Supercars Spotted Thread

Supercars Spotted Thread

Author
Discussion

rat rod

4,997 posts

66 months

Monday 21st March 2022
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joshcowin said:
I love the lfa and think it looks great. I actually think the pantera has aged terribly, it just looks like a kit car now. There is something not quite right with the windscreen angle and the rear quarter window is odd.
Really, considering the Pantera first showed it's face in 1971 i think it's design was way ahead of it's time

which still drops jaws even today with or without the flares and wing, yikes

The LFA is a pleasant looking car but a super car should be WOW looking not just pleasant yes

Each to their own ,in our eyes we are both right.:scratchchin:




Edited by rat rod on Monday 21st March 21:08

joshcowin

6,817 posts

177 months

Monday 21st March 2022
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rat rod said:
Really, considering the Pantera first showed it's face in 1971 i think it's design was way ahead of it's time

which still drops jaws even today with or without the flares and wing, yikes

The LFA is a pleasant looking car but a super car should be WOW looking not just pleasant yes

Each to their own ,in our eyes we are both right.scratchchin


Edited by rat rod on Monday 21st March 21:06
As you say there is no right and wrong!

I agree the simple panteras are the best looking, I dislike the flared arches and big wings. Still they have not aged that well imo, the lexus may age even worse of course we will have to wait 30+ years to find out!



tberg

590 posts

62 months

Tuesday 22nd March 2022
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When I went shopping for a Pantera 25 years ago, I specifically looked for an early Pre L car as I didn't like the flared fendered, Countach winged cars that in my opinion, destroyed the sensuous, svelte design of the original. It's interesting that you find that the Pantera design hasn't aged well. Every Sunday I attend car meetups here in Los Angeles where there might be 500-1000 super and hypercars in attendance including one two weekends ago at a Lamborghini-Aston Martin dealership. My stock bodied Pantera always garners a crowd and the most typical remark is it still looks so contemporary. Very few people believe that it was built 51 years ago. Unfortunately, most new supercar designers feel that they need to have "elephant" ear scoops on their flanks big enough to cook a turkey and bypassing the sleekness of vintage sports cars.

joshcowin

6,817 posts

177 months

Tuesday 22nd March 2022
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tberg said:
When I went shopping for a Pantera 25 years ago, I specifically looked for an early Pre L car as I didn't like the flared fendered, Countach winged cars that in my opinion, destroyed the sensuous, svelte design of the original. It's interesting that you find that the Pantera design hasn't aged well. Every Sunday I attend car meetups here in Los Angeles where there might be 500-1000 super and hypercars in attendance including one two weekends ago at a Lamborghini-Aston Martin dealership. My stock bodied Pantera always garners a crowd and the most typical remark is it still looks so contemporary. Very few people believe that it was built 51 years ago. Unfortunately, most new supercar designers feel that they need to have "elephant" ear scoops on their flanks big enough to cook a turkey and bypassing the sleekness of vintage sports cars.
This is a better angle undoubtedly, those wheels are amazing btw!

jwdh1

265 posts

110 months

Friday 25th March 2022
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there's an absolutely beautiful metallic green Ferrari 275GTB, cruising around Harrogate at the moment, seen it twice but unable to take a snap as driving! Lovely looking thing :-)

matlotus

115 posts

97 months

Friday 25th March 2022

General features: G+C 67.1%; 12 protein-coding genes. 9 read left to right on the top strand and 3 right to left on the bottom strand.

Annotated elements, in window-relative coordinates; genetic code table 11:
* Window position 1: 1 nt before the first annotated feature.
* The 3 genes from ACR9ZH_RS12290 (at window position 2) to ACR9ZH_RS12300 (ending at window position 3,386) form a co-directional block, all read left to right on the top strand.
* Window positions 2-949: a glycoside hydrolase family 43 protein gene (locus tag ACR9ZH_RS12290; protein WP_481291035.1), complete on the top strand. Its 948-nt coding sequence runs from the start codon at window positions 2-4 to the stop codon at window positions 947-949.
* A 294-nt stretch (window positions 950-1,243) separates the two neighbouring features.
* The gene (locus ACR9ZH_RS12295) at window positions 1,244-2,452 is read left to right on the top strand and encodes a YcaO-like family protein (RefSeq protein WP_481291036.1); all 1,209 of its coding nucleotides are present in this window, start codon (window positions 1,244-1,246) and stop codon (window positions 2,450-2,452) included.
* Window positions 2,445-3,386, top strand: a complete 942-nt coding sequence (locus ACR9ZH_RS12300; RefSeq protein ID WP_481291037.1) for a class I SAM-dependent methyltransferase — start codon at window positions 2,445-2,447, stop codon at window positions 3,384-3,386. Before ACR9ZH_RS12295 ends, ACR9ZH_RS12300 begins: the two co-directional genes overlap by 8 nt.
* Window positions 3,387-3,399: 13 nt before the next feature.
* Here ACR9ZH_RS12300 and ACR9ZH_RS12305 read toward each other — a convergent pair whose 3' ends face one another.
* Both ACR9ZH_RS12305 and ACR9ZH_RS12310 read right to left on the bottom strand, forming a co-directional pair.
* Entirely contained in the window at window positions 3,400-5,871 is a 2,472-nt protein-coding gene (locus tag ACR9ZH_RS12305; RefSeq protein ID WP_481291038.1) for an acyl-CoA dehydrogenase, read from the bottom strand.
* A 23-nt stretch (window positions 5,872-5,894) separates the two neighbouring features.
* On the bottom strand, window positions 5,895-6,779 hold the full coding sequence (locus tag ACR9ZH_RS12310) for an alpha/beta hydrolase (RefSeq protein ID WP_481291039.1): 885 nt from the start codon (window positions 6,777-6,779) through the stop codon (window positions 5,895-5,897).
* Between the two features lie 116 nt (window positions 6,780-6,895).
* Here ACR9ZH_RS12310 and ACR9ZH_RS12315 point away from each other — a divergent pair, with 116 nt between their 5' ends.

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Opposite Newcastle Central Station this afternoon


matlotus

115 posts

97 months

Friday 25th March 2022
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Opposite Newcastle Central Station this afternoon


Penrhyn

670 posts

99 months

Friday 25th March 2022
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. I’m aware that Tberg has had major work to make the Pantera more reliable , a beautiful timeless motor smile

tberg

590 posts

62 months

Saturday 26th March 2022
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Penrhyn,
You're absolutely right. I essentially gave up driving the Pantera because it had so many issues and was so unreliable that just the thought of trying to start it made me cringe. And especially when in early 2013 I bought my 5.0L XKR which was so enjoyable, so easy to drive at pace, so comfortable, and so absolutely reliable that I just gave up. Ultimately, because of how good the Jag was it made me make the decision to make the Pantera a better car that I could enjoy. The design of the Pantera and its aesthetics was never in question. it is still imho one of the greatest automotive designs ever. From any angle it is aggressive yet sensual. What other supercar of this petite size can fit two golf bags and clubs in its trunk? The real problem with the Pantera was that it went from an idea to showrooms in under a year, and development on the early cars was incomplete. During the four years that it was being modified and restored, we dealt with the overheating issues, the starting issues, the notchy shifting of the ZF gated 5 spd., comfort issues and a few other problems. In addition, we added higher performance calipers, bigger wheels to accomodate them, a 500+hp engine, headers, new exhaust, new body hugging seats, all leather interior including the dash, but we left the stock body exactly as it had been born except for the 2 tone paint whose idea came from a friend's Ferrari 512 bbi. Now that it's sorted, I drive it every single weekend and it's a joy not to have to worry about it breaking down or overheating. As I previously said in an earlier post on this thread, I detest the giant side scoops that every supercar manufacturer seems to think makes the car look more aggressive (and therefore more sellable at high prices). I guess being older, I prefer sensuous smooth shaped sports cars. Look at an early E-type, or even a Miura, or a Dino. Compare those shapes and the design language to an Aventador. I'd take any of the aforementioned cars before any modern day Lambo. When you think about the fact that the Pantera debuted in 1970, it had to look like a spaceship had descended from outerspace, there was nothing like it at the time including the earlier Miura. The fact that it still looks contemporary when parked among cars 50 years newer is testament to Tom Tjaarda's brilliant design. And now that I can enjoy it, with little worry, it's icing on the cake.